A large swathe of trash was washed up on Golden Beach in Tuen Mun on Tuesday. Alex Chan posted two photos to Facebook showing the difference on the beach in the space of just 24 hours.
He said the rubbish included labels in simplified Chinese characters, mostly used in mainland China.
Ming Pao noted that medical waste had also been spotted. Reporters from Oriental Daily visited the beach and the neighbouring Cafeteria New Beach on Tuesday afternoon and found the trash on the two beaches had been cleaned up.
However, some rubbish remained between the two bays. A cleaner on site told the newspaper that she noticed the trash at 6am and had cleaned up 18 truckloads-worth. She said she expected it will take a few more days to clear the area entirely.
She added that trash often washed up during summer time when the wind changes, though the amount which appeared on Tuesday was greater than usual.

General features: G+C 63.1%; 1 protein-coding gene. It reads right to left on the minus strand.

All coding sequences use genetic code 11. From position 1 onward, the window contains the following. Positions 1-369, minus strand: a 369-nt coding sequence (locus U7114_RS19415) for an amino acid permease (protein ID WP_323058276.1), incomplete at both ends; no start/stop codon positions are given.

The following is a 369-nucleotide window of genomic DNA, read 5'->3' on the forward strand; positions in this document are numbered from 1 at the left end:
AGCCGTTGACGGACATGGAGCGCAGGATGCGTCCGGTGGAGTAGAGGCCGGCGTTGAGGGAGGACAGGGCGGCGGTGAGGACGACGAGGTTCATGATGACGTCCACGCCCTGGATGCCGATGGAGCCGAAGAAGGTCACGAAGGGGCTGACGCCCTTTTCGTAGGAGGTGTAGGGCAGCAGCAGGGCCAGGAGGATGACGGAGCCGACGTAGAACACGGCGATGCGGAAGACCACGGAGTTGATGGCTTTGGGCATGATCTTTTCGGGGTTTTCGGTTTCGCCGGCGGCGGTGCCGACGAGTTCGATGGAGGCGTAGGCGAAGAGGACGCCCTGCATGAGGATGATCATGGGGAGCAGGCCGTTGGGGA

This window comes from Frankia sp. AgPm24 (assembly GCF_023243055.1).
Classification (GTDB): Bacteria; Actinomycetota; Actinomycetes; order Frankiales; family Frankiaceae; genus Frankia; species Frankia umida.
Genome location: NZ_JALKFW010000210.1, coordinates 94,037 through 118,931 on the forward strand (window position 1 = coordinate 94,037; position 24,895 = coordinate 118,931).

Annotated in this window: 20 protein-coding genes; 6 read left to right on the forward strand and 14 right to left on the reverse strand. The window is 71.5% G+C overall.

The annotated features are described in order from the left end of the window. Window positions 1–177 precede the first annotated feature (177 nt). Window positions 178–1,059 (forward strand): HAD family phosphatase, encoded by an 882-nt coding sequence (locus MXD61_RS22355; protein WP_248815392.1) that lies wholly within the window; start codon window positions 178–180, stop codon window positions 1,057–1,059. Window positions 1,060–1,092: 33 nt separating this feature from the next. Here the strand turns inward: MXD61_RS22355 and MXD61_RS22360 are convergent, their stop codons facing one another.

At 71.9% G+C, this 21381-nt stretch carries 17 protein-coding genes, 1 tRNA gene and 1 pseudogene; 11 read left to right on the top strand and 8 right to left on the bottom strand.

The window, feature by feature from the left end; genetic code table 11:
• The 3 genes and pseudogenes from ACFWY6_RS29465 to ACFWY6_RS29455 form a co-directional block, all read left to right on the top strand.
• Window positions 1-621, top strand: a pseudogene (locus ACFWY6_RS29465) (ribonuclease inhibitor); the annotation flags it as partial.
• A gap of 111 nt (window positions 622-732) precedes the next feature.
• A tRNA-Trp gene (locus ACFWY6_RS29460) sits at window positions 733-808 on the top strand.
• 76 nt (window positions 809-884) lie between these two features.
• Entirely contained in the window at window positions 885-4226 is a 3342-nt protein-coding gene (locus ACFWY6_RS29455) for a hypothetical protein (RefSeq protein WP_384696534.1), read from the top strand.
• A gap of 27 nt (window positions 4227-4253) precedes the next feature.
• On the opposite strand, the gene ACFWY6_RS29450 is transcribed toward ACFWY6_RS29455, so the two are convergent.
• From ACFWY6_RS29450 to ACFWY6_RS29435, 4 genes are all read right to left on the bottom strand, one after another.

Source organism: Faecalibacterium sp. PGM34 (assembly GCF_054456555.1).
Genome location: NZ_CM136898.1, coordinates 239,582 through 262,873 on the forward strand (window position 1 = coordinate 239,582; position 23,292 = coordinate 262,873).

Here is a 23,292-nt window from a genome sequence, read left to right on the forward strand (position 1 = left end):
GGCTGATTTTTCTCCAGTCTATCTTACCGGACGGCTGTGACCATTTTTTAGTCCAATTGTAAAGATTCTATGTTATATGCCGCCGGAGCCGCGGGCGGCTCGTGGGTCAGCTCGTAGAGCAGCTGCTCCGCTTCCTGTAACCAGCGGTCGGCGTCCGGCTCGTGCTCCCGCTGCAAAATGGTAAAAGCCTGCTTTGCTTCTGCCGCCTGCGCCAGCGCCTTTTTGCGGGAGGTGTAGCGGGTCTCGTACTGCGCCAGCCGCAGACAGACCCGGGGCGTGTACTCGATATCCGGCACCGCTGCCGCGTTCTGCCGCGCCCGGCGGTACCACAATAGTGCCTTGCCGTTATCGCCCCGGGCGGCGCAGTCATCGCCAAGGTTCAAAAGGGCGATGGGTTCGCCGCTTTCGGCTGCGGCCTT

One commenter asked: “This problem has existed for a long time, did the Hong Kong government seriously try to fix it?”
“Clean-ups Hong Kong is merely solving a small part of the issue, it does not solve the root of the issue,” said another commenter.
During a 30-day clean-up campaign, three people filled two bin bags with rubbish in Yung Shue Wan, Lamma, on Tuesday.
“There is a large band of trash in the west lamma channel that has been ‘dislodged’ from waterway that is currently causing this mess. Hoping that this will change before the weekend,” Lin Zhang said in a Facebook post.
In July last year, an “unprecedented” amount of trash appeared along Hong Kong’s shores and harbours.
Environmental activist group Sea Shepherd says that much of the rubbish originates in Hong Kong, though some is washed down from China along the Pearl River Delta.
Last August, trash also washed up on many of Hong Kong’s beaches after Typhoon Nida struck the city.
Dozens of volunteers initiated their own cleanup campaigns along the city’s beaches and bays.
The European Union Office to Hong Kong and Macao together with the Italian Chamber of Commerce are organising a beach clean-up on September 23. Around 100 activists and diplomats are set to raise awareness of environmental issues and collect waste.